Google’s Answer Boxes

Type in a random keyword like “mortgage” into Google search and what do you see?

I’m guessing the folks at are not thrilled about this change in Google results

Chances are there will be a small block of copy (or graphical call-out) next to your search results or somewhere below the first 1 or 2 sponsored ads. Moz did a nice Whiteboard Friday on the topic here.

Short Tail Searches

A study quoted in the Whiteboard Friday claimed 18-19% of Google searches include short answers or knowledge graph blocks in Google search results. This change to search results creates a real challenge for some SEO and marketing teams. Often, these blocks of content will show up above the #1 organic position, pushing the natural organic search results further down the page. They also tend to show up for 1 and 2 word keyword results with generally higher volume. While these 1 or 2 word phrases may not be the best keywords to convert sales or leads, they still provide a good way for some websites to generate a ton of brand awareness without paying for it in Google AdWords.

Google Grabs Top of the Funnel

If you’re a Pharma company with a Cholera drug, this block from Google could upset your tummy

Google’s intent with Answer Boxes & Knowledge Graph is to capture searchers near the very top of the funnel and provide them with helpful research tools and content. The boxes have the added benefit of reducing a click and keeping people on the search page. When visitors are more certain of what they need, typically an additional search is what they perform. Personally, I find some of the results to be helpful and others to be a little annoying. Many times when I research, I don’t want to visit Wikipedia or WebMD for every search. I’m looking for a more in-depth article from an authority or reliable source in the industry.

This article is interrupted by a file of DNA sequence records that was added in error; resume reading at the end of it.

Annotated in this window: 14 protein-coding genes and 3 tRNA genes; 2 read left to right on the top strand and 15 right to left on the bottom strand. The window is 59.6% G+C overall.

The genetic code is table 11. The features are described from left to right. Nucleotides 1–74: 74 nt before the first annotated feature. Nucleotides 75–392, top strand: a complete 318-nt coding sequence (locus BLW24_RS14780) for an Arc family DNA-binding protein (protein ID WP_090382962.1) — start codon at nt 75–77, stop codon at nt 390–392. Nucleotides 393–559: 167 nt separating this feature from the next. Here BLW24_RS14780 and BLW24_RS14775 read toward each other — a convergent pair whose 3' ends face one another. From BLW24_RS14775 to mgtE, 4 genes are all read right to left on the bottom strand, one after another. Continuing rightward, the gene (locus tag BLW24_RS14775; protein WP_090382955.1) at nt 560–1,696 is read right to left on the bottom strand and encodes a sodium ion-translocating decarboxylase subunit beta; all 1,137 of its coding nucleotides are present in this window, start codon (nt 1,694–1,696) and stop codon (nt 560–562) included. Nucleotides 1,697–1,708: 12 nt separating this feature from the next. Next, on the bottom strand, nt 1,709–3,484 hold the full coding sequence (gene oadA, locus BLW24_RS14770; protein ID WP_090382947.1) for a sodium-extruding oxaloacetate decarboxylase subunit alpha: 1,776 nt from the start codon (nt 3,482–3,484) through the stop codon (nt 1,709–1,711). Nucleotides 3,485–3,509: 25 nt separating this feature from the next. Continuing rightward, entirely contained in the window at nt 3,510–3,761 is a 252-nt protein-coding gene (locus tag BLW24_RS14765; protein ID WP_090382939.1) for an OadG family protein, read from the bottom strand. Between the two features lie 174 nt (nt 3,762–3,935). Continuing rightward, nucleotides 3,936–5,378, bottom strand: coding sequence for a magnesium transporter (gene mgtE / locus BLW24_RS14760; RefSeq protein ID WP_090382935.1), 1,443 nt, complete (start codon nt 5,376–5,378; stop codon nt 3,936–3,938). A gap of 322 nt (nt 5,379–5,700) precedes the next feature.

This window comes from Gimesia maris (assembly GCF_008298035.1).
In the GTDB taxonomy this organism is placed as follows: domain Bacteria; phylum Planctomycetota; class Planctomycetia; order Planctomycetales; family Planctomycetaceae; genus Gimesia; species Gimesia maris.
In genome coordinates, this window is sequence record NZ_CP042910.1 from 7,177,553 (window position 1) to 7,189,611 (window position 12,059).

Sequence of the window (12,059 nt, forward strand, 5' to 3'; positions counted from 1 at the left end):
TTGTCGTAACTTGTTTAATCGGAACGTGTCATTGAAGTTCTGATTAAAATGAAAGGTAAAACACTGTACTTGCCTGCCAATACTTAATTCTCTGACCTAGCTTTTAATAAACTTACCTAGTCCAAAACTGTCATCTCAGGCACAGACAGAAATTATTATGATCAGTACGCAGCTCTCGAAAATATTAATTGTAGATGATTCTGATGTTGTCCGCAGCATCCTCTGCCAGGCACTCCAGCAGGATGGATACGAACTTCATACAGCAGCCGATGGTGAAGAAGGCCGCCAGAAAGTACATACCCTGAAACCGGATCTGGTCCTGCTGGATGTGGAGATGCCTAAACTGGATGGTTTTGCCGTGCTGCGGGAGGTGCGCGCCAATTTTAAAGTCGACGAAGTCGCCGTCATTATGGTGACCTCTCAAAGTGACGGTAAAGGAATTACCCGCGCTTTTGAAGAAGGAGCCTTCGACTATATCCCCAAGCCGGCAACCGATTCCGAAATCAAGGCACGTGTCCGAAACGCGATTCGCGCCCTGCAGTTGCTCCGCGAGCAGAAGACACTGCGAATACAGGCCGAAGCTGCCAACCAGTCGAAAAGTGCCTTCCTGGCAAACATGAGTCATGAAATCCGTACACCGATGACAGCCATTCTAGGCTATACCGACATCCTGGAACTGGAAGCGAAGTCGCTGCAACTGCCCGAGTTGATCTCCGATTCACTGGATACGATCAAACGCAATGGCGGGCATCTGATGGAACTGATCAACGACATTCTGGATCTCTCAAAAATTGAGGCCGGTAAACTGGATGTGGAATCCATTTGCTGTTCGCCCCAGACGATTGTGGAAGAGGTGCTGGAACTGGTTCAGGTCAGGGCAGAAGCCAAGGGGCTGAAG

Focus on the “Long-Tail”

The phrase long tail has been used to describe keywords beyond the 1 and 2 word keyword searches. The key takeaway from the video and article is that marketers need to focus more attention on capturing more specific searches further down the research and buying cycle (long-tail searches) so they can convert more visitors. The idea that a company must rank well for 1 word (or even some 2 word) vanity keywords is very much a 2003 idea of how SEO must work.

Full Whiteboard Video from Moz

If you’re interested in the full video from Moz, I’ve included it below.